Maybe men watch for the swimsuits and women watch for the evening gown — but surely we all watch Miss USA for the on-stage interviews. Some pundits are expressing shock this morning that Miss Utah Marissa Powell placed as high as 3rd runner-up after her stumbling answer (see also: A pageant coach explains the dreaded brain-freeze: “You can’t ever recreate the pressure of that moment, the lights and the people”), but was it measurably worse than the others? You decide! Here are the questions fielded by the top six finalists at the Trump-owned pageant last night and the answers that may have helped judges decide how to place them. (See also: Miss USA crown goes to 25-year-old Connecticut accountant)


Miss South Carolina Megan Pinckney (Richard Harbaugh / Getty Images) (Richard Harbaugh / Getty Images)

South Carolina Megan Pinckney (5th runner-up)

Question from judge Christina Milian, the pop star: “Should people who leak classified documents in the name of public information be charged with treason? Why or why not?”

Miss S.C.: “I don’t believe that they should be charged with treason. Personally I think that being a part of this country we have been given specific documents for specific reasons. Our lawmakers have put that into their decisions for certain reasons. And if we feel the need to have to show those documents, then I think we should show them.”


(Jeff Bottari / AP) (Jeff Bottari / AP)

Miss Texas Ali Nugent (4th runner-up)

Question from judge Betsey Johnson, the designer: “In a recent beauty pageant bikinis were banned amid protests from religious groups. As someone who competed in a swimsuit tonight, do you believe such groups should have that influence? Why or why not?” [Johnson was alluding to the rival Miss World pageant, which banned bikinis under pressure from hard-line Muslim groups in the host country of Indonesia.]

Miss Texas: “I think we live in a country where we have freedoms that people around the world don’t. And we have the ability to vote for things we agree with and vote against things we don’t agree with. I personally am very confident with myself, and I feel perfectly fine being up here in front of millions of people in a swimsuit, but I absolutely agree with those people: They have the right to stand up and vote against whatever they feel is not necessary.”


Miss Utah Marissa Powell (3rd runner-up)

Question from judge Nene Leakes, the reality TV star: “A recent report shows that in 40 percent of American families with children women are the primary earners yet they continue to earn less than men. What does this say about society?”

Miss Utah Marissa Powell, right, answers her question as host Giuliana Rancic listens. (Ethan Miller / Getty Images)
Miss Utah Marissa Powell, right, answers her question as host Giuliana Rancic listens. (Ethan Miller / Getty Images)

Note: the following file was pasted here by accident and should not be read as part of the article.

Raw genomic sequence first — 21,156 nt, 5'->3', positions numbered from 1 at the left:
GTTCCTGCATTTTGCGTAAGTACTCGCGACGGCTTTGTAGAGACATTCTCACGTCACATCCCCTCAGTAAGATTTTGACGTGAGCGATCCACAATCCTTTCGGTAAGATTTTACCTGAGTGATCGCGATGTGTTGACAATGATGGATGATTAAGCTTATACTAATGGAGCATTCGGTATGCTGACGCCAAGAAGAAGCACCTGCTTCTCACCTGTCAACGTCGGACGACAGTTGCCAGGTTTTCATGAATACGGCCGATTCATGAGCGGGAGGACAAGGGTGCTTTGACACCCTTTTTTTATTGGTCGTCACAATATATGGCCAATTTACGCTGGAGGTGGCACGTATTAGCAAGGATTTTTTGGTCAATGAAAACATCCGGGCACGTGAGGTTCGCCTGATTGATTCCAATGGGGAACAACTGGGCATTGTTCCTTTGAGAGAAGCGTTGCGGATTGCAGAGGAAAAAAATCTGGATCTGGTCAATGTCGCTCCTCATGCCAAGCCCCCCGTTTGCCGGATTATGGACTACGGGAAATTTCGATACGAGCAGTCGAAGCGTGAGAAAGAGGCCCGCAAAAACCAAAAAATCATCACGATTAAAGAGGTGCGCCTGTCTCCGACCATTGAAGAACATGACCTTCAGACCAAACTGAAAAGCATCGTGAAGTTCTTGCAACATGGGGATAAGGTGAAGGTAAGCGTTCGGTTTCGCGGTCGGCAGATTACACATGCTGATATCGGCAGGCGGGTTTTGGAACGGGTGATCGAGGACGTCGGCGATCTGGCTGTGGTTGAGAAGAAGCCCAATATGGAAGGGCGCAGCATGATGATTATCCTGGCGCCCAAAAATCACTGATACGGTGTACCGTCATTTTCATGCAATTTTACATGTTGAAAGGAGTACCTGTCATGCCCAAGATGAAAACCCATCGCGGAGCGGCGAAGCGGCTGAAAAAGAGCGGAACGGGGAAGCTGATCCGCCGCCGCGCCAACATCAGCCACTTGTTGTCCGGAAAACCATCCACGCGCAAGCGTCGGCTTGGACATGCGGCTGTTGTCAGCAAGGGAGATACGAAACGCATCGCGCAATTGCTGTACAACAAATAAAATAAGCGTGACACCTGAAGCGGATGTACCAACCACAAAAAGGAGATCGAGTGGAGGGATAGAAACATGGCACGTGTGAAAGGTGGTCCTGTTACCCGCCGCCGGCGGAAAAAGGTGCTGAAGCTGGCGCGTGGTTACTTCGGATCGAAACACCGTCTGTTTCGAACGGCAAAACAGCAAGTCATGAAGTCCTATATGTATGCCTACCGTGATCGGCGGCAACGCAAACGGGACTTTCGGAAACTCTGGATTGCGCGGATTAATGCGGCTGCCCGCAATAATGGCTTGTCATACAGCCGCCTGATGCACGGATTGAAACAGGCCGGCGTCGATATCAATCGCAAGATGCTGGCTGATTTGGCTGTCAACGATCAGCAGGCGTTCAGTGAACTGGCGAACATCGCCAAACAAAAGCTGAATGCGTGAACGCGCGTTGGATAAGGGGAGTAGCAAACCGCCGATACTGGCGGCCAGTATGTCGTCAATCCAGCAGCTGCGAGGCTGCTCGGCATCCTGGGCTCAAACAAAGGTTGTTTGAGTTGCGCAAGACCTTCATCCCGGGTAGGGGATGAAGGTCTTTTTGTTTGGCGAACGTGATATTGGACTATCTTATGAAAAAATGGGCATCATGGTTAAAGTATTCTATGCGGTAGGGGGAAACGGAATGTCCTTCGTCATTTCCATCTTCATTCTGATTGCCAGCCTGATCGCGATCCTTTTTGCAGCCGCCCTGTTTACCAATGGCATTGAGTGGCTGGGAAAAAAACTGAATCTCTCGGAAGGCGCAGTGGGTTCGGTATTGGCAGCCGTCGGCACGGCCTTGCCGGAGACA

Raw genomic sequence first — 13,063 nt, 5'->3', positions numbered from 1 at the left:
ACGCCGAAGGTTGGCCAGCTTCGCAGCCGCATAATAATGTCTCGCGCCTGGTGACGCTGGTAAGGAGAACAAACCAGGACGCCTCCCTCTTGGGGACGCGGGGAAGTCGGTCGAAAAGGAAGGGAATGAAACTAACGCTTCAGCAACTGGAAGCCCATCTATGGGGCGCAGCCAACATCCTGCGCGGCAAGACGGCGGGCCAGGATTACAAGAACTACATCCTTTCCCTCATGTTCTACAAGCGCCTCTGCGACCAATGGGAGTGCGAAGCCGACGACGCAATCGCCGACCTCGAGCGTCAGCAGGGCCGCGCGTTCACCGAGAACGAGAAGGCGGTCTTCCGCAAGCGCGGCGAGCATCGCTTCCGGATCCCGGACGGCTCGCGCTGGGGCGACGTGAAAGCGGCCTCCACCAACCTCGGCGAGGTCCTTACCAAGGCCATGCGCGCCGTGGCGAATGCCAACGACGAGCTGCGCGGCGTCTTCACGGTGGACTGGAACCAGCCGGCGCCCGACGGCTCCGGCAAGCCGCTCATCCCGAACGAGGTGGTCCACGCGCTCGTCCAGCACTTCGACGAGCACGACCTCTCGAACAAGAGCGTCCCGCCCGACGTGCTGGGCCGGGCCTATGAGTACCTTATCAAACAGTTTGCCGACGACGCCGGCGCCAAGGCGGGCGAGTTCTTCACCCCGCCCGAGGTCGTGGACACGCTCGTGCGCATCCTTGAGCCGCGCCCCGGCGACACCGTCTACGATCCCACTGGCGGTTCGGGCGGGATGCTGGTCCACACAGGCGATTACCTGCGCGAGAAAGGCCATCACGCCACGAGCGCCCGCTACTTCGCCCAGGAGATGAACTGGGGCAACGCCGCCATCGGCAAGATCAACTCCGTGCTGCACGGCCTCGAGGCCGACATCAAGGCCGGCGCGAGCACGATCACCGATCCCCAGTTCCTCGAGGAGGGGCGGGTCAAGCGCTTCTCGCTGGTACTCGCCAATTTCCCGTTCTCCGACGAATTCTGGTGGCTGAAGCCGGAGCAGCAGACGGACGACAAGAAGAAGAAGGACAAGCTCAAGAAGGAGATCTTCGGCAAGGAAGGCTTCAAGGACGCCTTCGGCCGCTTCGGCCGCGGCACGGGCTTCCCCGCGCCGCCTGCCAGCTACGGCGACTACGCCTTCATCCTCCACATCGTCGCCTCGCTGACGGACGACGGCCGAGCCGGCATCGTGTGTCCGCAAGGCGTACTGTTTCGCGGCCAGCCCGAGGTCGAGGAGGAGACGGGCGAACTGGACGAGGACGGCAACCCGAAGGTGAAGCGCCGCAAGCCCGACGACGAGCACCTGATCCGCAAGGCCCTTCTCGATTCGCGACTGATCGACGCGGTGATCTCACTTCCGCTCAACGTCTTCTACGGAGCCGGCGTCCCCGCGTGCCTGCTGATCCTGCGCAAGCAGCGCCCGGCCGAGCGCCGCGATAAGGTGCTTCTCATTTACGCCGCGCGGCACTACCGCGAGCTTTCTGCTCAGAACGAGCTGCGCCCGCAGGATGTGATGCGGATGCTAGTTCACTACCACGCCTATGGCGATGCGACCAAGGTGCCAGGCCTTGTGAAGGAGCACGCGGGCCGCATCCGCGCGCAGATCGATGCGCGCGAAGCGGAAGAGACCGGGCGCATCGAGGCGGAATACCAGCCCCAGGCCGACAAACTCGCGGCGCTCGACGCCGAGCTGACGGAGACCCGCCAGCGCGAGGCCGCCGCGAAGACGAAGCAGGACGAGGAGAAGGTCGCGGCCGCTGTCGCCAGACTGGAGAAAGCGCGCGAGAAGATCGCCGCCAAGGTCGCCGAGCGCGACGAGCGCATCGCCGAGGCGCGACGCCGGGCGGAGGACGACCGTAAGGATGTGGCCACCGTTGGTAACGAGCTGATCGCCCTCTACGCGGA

Miss Utah: “I think we can relate this back to education and how we are continuing to try to strive to . . . [long pause, punctuated by a sheepish yet radiant smile]. . . figure out how to create jobs right now. That is the biggest problem and, I think, especially the men are seen as the leaders of this, so we need to . . . [shorter pause] . . . create education better so we can solve this problem.”


(Jeff Bottari / AP) (Jeff Bottari / AP)

Miss Illinois Stacie Juris (2nd runner-up)

Question from judge Bob Harper, a reality TV star: “Due to the problem of binge drinking on college campuses, a growing number of college presidents are encouraging lawmakers to lower the drinking age. Do you agree that this would promote responsible drinking? Why or why not?”

Miss Illinois: “I think if you’re going to drink irresponsibly, you’re going to do so whether you’re 18, 19, 20 or 21. I think it’s important to continue to encourage our youth to be responsible and drink responsibly and look out for the safety of those around them as well as, as well as themselves.”


(Ethan Miller / Getty Images) (Ethan Miller / Getty Images)

Miss Alabama Mary Margaret McCord (1st runner-up)

Question from Wendie Malick, the actress: “Government tracking of phone records has been in the news lately. Is this an invasion of privacy or necessary to keep our country safe? Why or why not?”

Miss Alabama: “I think the society that we live in today, it’s sad that if we go to the movies or to the airport or even to the mall that we have to worry about our safety. So that I would rather someone track my telephone messages and feel safe wherever I go than feel like they’re, um, encroaching on my privacy.”


Miss Connecticut Erin Brady (Miss USA winner)

Question from judge Mo Rocca, the comedian: “Miss Connecticut, the Supreme Court ruled that criminal suspects can be subjected to a police DNA test after arrest. Do you agree or disagree with this, and why or why not?”

(Ethan Miller / Getty Images)
(Ethan Miller / Getty Images)

Miss Connecticut: “I would agree with this. I think that if somebody’s being prosecuted and is . . .[short pause]. . . committed a crime that’s that severe that they should have a DNA test. I think there are so many crimes going on in this world that if that’s one step closer to figuring out who has done it, I think we should absolutely do so.”

Earlier: Miss USA contestants from DC area, 6/14/13

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